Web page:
Each of the arms 128 is pivoted at its upstream edge 150 to the annular shroud or casing 32 by a circumferentially extending hinge 152, while at its other end, the arms are pivoted to pivot plate 118 by a roller assembly 154. The roller assembly 154 comprises a roller 156 slidably and rotatably mounted in the slot 116 of pivot plate 118 and held from lateral displacement by the abutment on each side thereof of buttons 158 secured to each other by a pin 160 extending through the roller, the buttons 158 being mounted in axial-1y aligned holes 162 in the end of the actuating arm. The assembly is such that upon sufficient straddling of the outer portion of the pivot plate by the arm to align the holes 162 and slot 116, the pin 160 can be inserted through the roller 156, and the buttons secured thereon to pivotally connect the arm to the pivot plate for a rolling movement in the slot 116.
From the detailed description given, and by referring to FIGURES 1-5 and 8, it will be seen that the pivotal connection of the arms 128 to each other and to the flaps 90 and casing 32 forms a chamber 164 that, as will be described, is adapted to be pressurized by ram air or compressor discharge air.
In the passage of the exhaust gases through the convergent and divergent sections, the venturi or throat 28 is subjected to forces thereon tending to increase or expand the area at this point by circumferentially separating the flaps, these forces increasing with an increase in the flight speed. In an unbalanced nozzle, these forces are practically unopposed, and the magnitude of the forces required to actuate the flaps against the gas pressure might amount to 1,500,000 pounds of force, for example, which makes it virtually impossible to operate the actuating mechanism satisfactorily. Since the portion of the C-D nozzle between the inlet end of the convergent section and the hinged connection 92 to the divergent section is subjected to the greatest pressure gradient, and since the internal pressure therein increases with an increase in the ram air pressure in the inlet to the engine whereas the ambient pressure on the outside of the nozzle does not, pressurizing the interior of the shroud 32, i.e., chamber 164, with ram air, and, of course, properly selecting the locations of the pivot points, will largely balance the internal forces acting to expand the throat to reduce the force necessary to actuate the nozzle to a low value. The linkage of course will be designed as a compromise between conditions when there is substantially no internal load, such as in starting or at low speeds when balancing isnt needed much, as well as under the worst conditions when the engine is at high Mach numbers flight speeds, tfior instance. Thus, the forces necessary to actuate the nozzle sections are efiectively reduced from 1,500,000 pounds of force to a force of only 80,000 pounds, for example, by the use of ram air in compartment 164.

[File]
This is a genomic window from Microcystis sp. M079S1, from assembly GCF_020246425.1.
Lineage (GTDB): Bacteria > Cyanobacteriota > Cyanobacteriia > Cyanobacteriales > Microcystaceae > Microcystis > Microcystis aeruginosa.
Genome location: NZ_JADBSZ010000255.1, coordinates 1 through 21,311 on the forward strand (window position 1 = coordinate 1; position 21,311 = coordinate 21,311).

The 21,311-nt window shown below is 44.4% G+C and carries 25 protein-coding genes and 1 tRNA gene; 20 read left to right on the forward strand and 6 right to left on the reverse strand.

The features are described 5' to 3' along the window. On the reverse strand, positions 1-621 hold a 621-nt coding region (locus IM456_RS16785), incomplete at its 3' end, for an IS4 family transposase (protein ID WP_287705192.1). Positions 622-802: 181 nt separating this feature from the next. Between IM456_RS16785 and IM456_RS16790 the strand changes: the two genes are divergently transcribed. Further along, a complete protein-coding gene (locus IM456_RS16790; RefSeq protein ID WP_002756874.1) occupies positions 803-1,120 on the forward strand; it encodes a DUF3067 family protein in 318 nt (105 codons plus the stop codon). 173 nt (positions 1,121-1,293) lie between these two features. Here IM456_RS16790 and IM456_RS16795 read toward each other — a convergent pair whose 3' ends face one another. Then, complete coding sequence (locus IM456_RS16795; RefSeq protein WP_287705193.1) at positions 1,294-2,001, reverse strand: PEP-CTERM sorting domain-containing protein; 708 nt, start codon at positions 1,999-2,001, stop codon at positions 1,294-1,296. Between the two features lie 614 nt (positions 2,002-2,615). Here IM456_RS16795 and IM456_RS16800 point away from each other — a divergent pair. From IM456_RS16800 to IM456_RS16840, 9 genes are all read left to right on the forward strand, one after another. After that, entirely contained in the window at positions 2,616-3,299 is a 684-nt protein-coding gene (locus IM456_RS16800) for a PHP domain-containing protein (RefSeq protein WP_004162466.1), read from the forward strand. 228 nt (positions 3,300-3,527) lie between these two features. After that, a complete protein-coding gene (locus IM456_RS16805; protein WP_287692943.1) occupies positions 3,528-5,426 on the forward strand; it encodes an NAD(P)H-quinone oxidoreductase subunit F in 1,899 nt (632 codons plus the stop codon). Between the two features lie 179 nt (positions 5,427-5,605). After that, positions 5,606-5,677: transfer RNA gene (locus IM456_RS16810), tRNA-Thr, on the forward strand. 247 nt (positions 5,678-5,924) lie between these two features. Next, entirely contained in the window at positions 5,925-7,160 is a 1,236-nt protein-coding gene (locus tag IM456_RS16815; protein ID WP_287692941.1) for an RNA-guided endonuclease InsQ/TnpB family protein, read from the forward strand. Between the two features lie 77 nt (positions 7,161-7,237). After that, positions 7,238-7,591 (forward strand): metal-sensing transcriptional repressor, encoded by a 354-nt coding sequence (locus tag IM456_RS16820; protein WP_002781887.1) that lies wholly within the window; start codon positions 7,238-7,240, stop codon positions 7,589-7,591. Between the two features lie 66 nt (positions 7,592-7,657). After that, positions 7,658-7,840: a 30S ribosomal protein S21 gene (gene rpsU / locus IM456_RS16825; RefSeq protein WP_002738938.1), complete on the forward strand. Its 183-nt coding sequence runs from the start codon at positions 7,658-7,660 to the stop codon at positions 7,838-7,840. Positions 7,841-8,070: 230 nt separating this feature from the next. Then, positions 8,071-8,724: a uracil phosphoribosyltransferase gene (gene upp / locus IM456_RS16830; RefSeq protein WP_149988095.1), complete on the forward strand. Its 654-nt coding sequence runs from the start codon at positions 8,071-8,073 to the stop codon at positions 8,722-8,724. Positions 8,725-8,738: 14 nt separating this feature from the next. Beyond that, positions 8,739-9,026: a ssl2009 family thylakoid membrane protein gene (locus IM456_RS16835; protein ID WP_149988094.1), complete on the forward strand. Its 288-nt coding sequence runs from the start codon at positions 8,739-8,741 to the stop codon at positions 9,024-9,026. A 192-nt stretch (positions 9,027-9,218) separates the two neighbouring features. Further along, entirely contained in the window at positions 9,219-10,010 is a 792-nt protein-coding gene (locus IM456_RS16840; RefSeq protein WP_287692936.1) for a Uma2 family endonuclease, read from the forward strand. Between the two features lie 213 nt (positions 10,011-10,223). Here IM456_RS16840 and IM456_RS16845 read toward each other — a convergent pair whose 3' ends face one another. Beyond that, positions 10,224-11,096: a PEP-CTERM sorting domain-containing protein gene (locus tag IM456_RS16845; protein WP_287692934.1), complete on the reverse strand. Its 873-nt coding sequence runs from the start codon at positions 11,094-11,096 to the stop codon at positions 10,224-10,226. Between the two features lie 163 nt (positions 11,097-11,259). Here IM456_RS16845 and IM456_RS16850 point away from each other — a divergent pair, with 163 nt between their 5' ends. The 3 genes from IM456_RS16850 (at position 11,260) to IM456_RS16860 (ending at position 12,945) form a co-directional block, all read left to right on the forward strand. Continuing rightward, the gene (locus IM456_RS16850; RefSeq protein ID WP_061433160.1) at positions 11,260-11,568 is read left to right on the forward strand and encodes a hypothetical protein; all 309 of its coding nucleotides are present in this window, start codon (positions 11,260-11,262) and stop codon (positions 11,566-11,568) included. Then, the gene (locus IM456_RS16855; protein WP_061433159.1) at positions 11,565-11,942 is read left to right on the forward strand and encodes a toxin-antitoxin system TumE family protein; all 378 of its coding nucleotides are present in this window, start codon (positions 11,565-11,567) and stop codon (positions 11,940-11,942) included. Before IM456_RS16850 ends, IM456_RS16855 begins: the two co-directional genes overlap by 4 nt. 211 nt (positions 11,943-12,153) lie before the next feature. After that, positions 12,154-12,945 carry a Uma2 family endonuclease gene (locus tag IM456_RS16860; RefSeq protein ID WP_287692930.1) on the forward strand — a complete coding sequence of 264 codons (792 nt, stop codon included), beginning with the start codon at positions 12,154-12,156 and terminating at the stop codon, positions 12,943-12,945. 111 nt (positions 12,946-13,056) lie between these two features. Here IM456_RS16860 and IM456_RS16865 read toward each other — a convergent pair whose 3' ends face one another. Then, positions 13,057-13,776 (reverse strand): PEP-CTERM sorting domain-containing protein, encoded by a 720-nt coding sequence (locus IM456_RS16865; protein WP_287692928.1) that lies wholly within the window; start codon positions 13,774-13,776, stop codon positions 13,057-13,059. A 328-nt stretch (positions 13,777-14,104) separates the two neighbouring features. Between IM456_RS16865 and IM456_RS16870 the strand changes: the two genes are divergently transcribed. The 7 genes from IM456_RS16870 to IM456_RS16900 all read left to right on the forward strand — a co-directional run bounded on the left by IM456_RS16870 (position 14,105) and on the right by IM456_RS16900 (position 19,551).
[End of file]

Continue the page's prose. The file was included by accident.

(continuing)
As shown in FIGURE 1, the chamber 164 formed by shroud 32 is open at its upstream end so as to be pressurized by ram air under flight conditions. However, as shown in dotted lines, chamber 164 could alternately be pressurized by compressor discharge air supplied thereto through a series or circumferentially spaced air conduits 166 secured to the compressor discharge section, for example, the pressure of which also varies with a change in Mach number flight speeds so as to follow the rise in the nozzle throat pressure. Also, compressor discharge pressure would be higher than ram inlet air pressure and more closely approximate the exhaust gas pressures. While compressor discharge air has been described as an alternate pressurizing medium, it is to be understood though that the pressure could be obtained from any stage of the compressor and the particular stage chosen would be that one or more that provided the best balance against the exhaust gas pressure for the particular design flight conditions. Balancing is accomplished, therefore, by either the use of ram air or compressor air in compartment 164.
It is to be noted in connection with the shape of the nozzle, that the particular hour-glass configuration of the convergent and divergent nozzle sections shown is chosen to provide a venturi of correct shape to induce smooth flow with shock in the converging section, throat, diverging section and at the outlet end. The detailed design of the venturi or throat is attained by suitable calculations to satisfy known laws of fluid flow which have been determined theoretically and by suitable experiments. The shape has been chosen to be correct for the entire range of engine operation and flight conditions providing a smooth correctly shaped passage as a result of the arrangement of the hinged segments or flaps together with the filler guide strips.